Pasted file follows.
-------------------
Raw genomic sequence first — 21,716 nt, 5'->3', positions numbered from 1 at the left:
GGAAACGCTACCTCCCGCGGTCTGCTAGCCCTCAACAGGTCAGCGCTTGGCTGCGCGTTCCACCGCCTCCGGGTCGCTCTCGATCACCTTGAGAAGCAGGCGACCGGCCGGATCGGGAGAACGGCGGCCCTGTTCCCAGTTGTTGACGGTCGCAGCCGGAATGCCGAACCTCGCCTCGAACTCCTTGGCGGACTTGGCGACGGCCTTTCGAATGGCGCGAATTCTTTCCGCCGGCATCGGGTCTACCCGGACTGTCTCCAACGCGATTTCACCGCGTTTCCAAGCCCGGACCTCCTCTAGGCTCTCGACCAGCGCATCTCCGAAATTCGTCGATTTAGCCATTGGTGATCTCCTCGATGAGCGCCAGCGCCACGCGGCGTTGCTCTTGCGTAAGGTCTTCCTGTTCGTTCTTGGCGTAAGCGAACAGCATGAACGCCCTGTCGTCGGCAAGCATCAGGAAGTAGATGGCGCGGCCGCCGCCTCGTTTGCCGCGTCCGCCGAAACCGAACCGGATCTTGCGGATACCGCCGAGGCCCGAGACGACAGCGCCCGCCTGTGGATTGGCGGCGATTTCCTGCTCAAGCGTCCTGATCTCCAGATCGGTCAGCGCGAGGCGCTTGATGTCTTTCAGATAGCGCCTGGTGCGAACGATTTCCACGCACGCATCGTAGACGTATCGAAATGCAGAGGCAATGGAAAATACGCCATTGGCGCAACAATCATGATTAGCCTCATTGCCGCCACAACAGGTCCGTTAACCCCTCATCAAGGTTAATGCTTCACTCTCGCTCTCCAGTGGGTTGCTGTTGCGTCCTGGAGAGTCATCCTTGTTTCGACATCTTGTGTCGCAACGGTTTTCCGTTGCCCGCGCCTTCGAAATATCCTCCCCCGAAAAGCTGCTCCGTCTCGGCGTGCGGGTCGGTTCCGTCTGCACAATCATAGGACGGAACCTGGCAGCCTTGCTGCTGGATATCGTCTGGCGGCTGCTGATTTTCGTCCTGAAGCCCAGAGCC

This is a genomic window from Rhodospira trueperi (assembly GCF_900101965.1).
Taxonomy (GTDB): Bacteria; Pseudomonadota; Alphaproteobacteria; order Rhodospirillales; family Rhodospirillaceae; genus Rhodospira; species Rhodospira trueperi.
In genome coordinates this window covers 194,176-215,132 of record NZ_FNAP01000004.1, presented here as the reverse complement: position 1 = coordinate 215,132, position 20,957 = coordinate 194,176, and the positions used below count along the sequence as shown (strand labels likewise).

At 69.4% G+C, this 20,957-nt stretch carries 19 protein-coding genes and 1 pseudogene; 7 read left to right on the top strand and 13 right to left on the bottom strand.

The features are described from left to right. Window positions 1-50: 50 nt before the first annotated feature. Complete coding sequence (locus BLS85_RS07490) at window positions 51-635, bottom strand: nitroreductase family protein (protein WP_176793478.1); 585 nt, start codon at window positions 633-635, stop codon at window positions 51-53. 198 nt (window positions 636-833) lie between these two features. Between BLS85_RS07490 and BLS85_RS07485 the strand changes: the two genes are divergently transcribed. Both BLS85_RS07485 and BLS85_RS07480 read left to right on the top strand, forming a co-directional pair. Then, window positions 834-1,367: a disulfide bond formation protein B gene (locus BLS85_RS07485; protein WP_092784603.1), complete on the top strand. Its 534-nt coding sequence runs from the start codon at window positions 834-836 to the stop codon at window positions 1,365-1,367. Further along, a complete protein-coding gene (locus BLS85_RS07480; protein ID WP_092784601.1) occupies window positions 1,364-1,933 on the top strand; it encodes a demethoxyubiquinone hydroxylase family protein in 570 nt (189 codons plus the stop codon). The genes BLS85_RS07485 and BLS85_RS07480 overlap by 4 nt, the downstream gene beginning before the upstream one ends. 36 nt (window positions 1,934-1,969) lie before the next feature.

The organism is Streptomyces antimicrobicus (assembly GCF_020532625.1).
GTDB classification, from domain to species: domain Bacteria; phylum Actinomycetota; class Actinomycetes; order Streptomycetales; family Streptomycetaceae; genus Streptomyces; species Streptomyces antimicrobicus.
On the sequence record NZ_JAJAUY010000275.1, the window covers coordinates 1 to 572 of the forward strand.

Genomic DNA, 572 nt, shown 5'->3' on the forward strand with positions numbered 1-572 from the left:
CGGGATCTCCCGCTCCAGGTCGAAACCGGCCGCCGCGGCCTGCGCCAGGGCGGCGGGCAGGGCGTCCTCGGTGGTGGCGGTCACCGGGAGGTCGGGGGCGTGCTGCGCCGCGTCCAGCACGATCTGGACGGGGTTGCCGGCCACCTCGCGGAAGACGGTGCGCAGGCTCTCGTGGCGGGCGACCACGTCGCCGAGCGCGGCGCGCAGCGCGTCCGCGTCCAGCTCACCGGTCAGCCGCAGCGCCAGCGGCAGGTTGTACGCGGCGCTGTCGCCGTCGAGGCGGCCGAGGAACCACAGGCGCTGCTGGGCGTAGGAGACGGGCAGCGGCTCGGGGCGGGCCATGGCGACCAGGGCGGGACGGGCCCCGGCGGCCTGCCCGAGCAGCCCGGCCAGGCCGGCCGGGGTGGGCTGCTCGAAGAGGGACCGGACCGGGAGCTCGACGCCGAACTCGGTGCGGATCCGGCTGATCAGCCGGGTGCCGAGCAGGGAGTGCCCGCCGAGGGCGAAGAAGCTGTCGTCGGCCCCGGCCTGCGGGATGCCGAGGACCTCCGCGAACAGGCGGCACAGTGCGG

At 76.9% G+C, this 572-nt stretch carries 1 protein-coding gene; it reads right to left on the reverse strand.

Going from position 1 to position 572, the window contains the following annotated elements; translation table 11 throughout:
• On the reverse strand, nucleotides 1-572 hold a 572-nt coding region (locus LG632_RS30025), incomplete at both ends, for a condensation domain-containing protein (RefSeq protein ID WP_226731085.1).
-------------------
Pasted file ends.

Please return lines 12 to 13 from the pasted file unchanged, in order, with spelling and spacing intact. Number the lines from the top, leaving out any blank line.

CGGGATCTCCCGCTCCAGGTCGAAACCGGCCGCCGCGGCCTGCGCCAGGGCGGCGGGCAGGGCGTCCTCGGTGGTGGCGGTCACCGGGAGGTCGGGGGCGTGCTGCGCCGCGTCCAGCACGATCTGGACGGGGTTGCCGGCCACCTCGCGGAAGACGGTGCGCAGGCTCTCGTGGCGGGCGACCACGTCGCCGAGCGCGGCGCGCAGCGCGTCCGCGTCCAGCTCACCGGTCAGCCGCAGCGCCAGCGGCAGGTTGTACGCGGCGCTGTCGCCGTCGAGGCGGCCGAGGAACCACAGGCGCTGCTGGGCGTAGGAGACGGGCAGCGGCTCGGGGCGGGCCATGGCGACCAGGGCGGGACGGGCCCCGGCGGCCTGCCCGAGCAGCCCGGCCAGGCCGGCCGGGGTGGGCTGCTCGAAGAGGGACCGGACCGGGAGCTCGACGCCGAACTCGGTGCGGATCCGGCTGATCAGCCGGGTGCCGAGCAGGGAGTGCCCGCCGAGGGCGAAGAAGCTGTCGTCGGCCCCGGCCTGCGGGATGCCGAGGACCTCCGCGAACAGGCGGCACAGTGCGG

At 76.9% G+C, this 572-nt stretch carries 1 protein-coding gene; it reads right to left on the reverse strand.